Jon Peddie Research (JPR), the industry's research and consulting firm for graphics and multimedia, announced estimated PC graphics add-in-board (AIB) shipments and suppliers' market share for Q2 2016.
The market shares for the desktop discrete GPU suppliers shifted in the quarter, too.
AIBs using discrete GPUs are found in desktop PCs, workstations, servers, and other devices such as scientific instruments. They are sold directly to customers as aftermarket products, or are factory installed by OEMs. In all cases, AIBs represent the higher end of the graphics industry with their discrete chips and private, often large, high-speed memory, as compared to the integrated GPUs in CPUs that share slower system memory.
The PC add-in board (AIB) market now has just three chip (GPU) suppliers, which also build and sell AIBs. The primary suppliers of GPUs are AMD and Nvidia. There are 48 AIB suppliers, the AIB OEM customers of the GPU suppliers, which they call "partners."
Lots of AIB suppliers, smaller shipments
In addition to privately branded AIBs offered worldwide, about a dozen PC suppliers offer AIBs as part of a system, and/or as an option, and some that offer AIBs as separate aftermarket products. JPR has been tracking AIB shipments quarterly since 1987 – the volume of those boards peaked in 1999, reaching 114 million units, in 2015, 44 million shipped.
The news for the quarter was encouraging and seasonally understandable: quarter-to-quarter, the AIB market decreased -20.8% (compared to the desktop PC market, which increased 2.5%).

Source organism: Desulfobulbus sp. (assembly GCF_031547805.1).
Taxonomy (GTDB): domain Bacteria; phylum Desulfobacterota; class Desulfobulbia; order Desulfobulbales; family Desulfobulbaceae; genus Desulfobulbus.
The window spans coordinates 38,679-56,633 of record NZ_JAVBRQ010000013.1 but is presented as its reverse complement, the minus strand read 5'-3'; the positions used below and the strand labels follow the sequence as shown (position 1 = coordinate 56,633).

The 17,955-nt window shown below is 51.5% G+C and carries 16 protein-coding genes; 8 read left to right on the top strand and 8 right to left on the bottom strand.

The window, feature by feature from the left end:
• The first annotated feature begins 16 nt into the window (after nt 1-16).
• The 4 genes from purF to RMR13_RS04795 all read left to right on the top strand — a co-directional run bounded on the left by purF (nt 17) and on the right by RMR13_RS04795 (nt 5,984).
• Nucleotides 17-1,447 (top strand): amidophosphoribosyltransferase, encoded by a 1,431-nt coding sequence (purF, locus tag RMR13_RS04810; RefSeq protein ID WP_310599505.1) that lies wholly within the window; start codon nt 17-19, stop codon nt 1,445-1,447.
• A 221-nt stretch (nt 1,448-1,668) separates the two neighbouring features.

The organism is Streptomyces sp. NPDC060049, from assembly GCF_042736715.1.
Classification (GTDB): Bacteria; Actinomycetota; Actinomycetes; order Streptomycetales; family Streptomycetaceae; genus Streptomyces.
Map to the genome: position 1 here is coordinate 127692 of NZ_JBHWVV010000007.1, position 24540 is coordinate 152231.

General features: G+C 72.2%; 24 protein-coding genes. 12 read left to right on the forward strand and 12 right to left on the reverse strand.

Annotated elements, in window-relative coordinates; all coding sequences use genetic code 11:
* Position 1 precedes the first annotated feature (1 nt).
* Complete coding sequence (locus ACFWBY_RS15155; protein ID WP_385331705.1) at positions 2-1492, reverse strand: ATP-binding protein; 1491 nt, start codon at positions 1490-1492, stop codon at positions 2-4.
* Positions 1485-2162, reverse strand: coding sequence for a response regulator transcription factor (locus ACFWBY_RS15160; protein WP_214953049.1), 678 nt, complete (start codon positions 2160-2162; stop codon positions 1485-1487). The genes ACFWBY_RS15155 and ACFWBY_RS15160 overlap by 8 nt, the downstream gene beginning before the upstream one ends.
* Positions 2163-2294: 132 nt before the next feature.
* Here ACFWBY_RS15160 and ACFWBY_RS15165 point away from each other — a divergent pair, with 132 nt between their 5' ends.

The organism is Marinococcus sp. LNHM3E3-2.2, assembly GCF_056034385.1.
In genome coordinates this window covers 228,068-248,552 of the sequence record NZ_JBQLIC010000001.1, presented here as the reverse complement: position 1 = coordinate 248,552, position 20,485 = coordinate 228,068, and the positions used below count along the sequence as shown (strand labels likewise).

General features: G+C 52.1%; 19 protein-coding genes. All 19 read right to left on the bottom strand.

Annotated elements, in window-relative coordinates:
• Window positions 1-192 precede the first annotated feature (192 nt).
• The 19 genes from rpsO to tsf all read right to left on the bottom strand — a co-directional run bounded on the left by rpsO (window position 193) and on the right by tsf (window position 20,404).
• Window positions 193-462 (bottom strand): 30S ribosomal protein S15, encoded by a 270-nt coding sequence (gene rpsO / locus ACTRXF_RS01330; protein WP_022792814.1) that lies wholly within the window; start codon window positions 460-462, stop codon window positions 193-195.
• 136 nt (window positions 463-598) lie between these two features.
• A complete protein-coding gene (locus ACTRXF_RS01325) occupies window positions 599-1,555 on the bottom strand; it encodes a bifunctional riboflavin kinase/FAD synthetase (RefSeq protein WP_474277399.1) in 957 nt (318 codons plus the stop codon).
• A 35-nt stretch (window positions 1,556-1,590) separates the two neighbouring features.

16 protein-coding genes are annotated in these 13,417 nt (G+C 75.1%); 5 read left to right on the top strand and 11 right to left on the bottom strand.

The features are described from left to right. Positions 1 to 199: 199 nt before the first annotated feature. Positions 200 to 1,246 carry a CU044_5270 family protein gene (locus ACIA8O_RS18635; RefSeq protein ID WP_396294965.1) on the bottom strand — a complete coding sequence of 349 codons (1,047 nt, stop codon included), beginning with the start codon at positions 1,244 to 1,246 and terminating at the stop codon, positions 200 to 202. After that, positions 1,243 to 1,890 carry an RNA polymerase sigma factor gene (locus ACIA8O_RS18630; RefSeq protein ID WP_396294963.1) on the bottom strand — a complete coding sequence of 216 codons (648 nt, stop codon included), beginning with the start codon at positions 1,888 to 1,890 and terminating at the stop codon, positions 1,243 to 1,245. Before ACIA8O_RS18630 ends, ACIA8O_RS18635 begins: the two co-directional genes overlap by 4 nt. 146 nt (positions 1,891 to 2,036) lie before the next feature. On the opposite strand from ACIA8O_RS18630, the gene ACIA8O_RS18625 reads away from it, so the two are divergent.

AIB shipments during the quarter decreased from the last quarter -20.8%, which is below the 10-year average of -9.7%. On a year-to-year basis, JPR found that total AIB shipments during the quarter rose 0.8%, which is greater than desktop PCs, which fell -0.2%.
Gaming the game changer
However, in spite of the overall PC churn, somewhat due to tablets and embedded graphics, the PC gaming momentum continues to build and is the bright spot in the AIB market.
The overall GPU shipments (integrated and discrete) is greater than desktop PC shipments due double-attach – the adding of a second (or third) AIB to a system with integrated processor graphics – and to a lesser extent, dual AIBs in performance desktop machines using either AMD's Crossfire or Nvidia's SLI technology Improved attach rate. The attach rate of AIBs to desktop PCs has declined from a high of 63% in Q1 2008 to 34% this quarter, a decrease of -22.7% from last quarter which was negative. Compared to this quarter last year it increased 1.0%, which was low.